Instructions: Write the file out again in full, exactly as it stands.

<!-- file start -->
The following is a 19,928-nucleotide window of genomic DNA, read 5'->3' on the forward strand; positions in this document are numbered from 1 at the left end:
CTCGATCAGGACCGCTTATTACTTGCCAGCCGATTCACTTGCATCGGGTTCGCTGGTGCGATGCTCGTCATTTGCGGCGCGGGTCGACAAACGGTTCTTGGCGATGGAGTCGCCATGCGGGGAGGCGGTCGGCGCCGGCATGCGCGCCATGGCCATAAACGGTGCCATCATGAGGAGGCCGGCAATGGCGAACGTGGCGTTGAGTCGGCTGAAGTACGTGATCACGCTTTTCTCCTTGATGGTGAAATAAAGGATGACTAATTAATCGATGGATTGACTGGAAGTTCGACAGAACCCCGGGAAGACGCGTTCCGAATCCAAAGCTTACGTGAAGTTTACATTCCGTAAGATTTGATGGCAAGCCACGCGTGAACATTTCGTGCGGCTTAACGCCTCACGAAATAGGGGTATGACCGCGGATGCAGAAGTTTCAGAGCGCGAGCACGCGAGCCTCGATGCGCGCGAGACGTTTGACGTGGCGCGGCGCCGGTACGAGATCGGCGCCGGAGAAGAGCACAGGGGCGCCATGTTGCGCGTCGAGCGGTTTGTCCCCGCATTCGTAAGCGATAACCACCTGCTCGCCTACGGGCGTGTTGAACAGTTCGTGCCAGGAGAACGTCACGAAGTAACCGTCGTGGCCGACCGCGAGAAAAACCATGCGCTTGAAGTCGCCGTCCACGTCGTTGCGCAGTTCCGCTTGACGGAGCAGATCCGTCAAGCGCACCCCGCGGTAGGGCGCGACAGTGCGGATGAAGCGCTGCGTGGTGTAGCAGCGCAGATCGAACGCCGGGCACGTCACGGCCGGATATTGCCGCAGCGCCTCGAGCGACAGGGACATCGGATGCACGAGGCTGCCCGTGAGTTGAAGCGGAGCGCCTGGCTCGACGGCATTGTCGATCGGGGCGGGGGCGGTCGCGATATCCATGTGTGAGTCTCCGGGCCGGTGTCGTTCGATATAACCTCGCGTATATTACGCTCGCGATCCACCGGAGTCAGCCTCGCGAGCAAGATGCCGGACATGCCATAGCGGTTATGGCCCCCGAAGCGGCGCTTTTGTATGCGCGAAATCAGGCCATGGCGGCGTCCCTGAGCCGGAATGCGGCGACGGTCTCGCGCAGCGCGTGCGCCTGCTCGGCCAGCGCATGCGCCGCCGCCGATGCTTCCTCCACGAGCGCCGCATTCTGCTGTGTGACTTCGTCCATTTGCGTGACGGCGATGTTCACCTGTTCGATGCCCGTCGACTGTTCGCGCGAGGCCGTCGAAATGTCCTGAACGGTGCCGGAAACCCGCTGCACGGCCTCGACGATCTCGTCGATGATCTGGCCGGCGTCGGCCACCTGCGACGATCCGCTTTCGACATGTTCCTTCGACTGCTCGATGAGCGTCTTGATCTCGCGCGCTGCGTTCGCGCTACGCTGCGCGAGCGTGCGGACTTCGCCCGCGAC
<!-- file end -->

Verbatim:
The following is a 19,928-nucleotide window of genomic DNA, read 5'->3' on the forward strand; positions in this document are numbered from 1 at the left end:
CTCGATCAGGACCGCTTATTACTTGCCAGCCGATTCACTTGCATCGGGTTCGCTGGTGCGATGCTCGTCATTTGCGGCGCGGGTCGACAAACGGTTCTTGGCGATGGAGTCGCCATGCGGGGAGGCGGTCGGCGCCGGCATGCGCGCCATGGCCATAAACGGTGCCATCATGAGGAGGCCGGCAATGGCGAACGTGGCGTTGAGTCGGCTGAAGTACGTGATCACGCTTTTCTCCTTGATGGTGAAATAAAGGATGACTAATTAATCGATGGATTGACTGGAAGTTCGACAGAACCCCGGGAAGACGCGTTCCGAATCCAAAGCTTACGTGAAGTTTACATTCCGTAAGATTTGATGGCAAGCCACGCGTGAACATTTCGTGCGGCTTAACGCCTCACGAAATAGGGGTATGACCGCGGATGCAGAAGTTTCAGAGCGCGAGCACGCGAGCCTCGATGCGCGCGAGACGTTTGACGTGGCGCGGCGCCGGTACGAGATCGGCGCCGGAGAAGAGCACAGGGGCGCCATGTTGCGCGTCGAGCGGTTTGTCCCCGCATTCGTAAGCGATAACCACCTGCTCGCCTACGGGCGTGTTGAACAGTTCGTGCCAGGAGAACGTCACGAAGTAACCGTCGTGGCCGACCGCGAGAAAAACCATGCGCTTGAAGTCGCCGTCCACGTCGTTGCGCAGTTCCGCTTGACGGAGCAGATCCGTCAAGCGCACCCCGCGGTAGGGCGCGACAGTGCGGATGAAGCGCTGCGTGGTGTAGCAGCGCAGATCGAACGCCGGGCACGTCACGGCCGGATATTGCCGCAGCGCCTCGAGCGACAGGGACATCGGATGCACGAGGCTGCCCGTGAGTTGAAGCGGAGCGCCTGGCTCGACGGCATTGTCGATCGGGGCGGGGGCGGTCGCGATATCCATGTGTGAGTCTCCGGGCCGGTGTCGTTCGATATAACCTCGCGTATATTACGCTCGCGATCCACCGGAGTCAGCCTCGCGAGCAAGATGCCGGACATGCCATAGCGGTTATGGCCCCCGAAGCGGCGCTTTTGTATGCGCGAAATCAGGCCATGGCGGCGTCCCTGAGCCGGAATGCGGCGACGGTCTCGCGCAGCGCGTGCGCCTGCTCGGCCAGCGCATGCGCCGCCGCCGATGCTTCCTCCACGAGCGCCGCATTCTGCTGTGTGACTTCGTCCATTTGCGTGACGGCGATGTTCACCTGTTCGATGCCCGTCGACTGTTCGCGCGAGGCCGTCGAAATGTCCTGAACGGTGCCGGAAACCCGCTGCACGGCCTCGACGATCTCGTCGATGATCTGGCCGGCGTCGGCCACCTGCGACGATCCGCTTTCGACATGTTCCTTCGACTGCTCGATGAGCGTCTTGATCTCGCGCGCTGCGTTCGCGCTACGCTGCGCGAGCGTGCGGACTTCGCCCGCGAC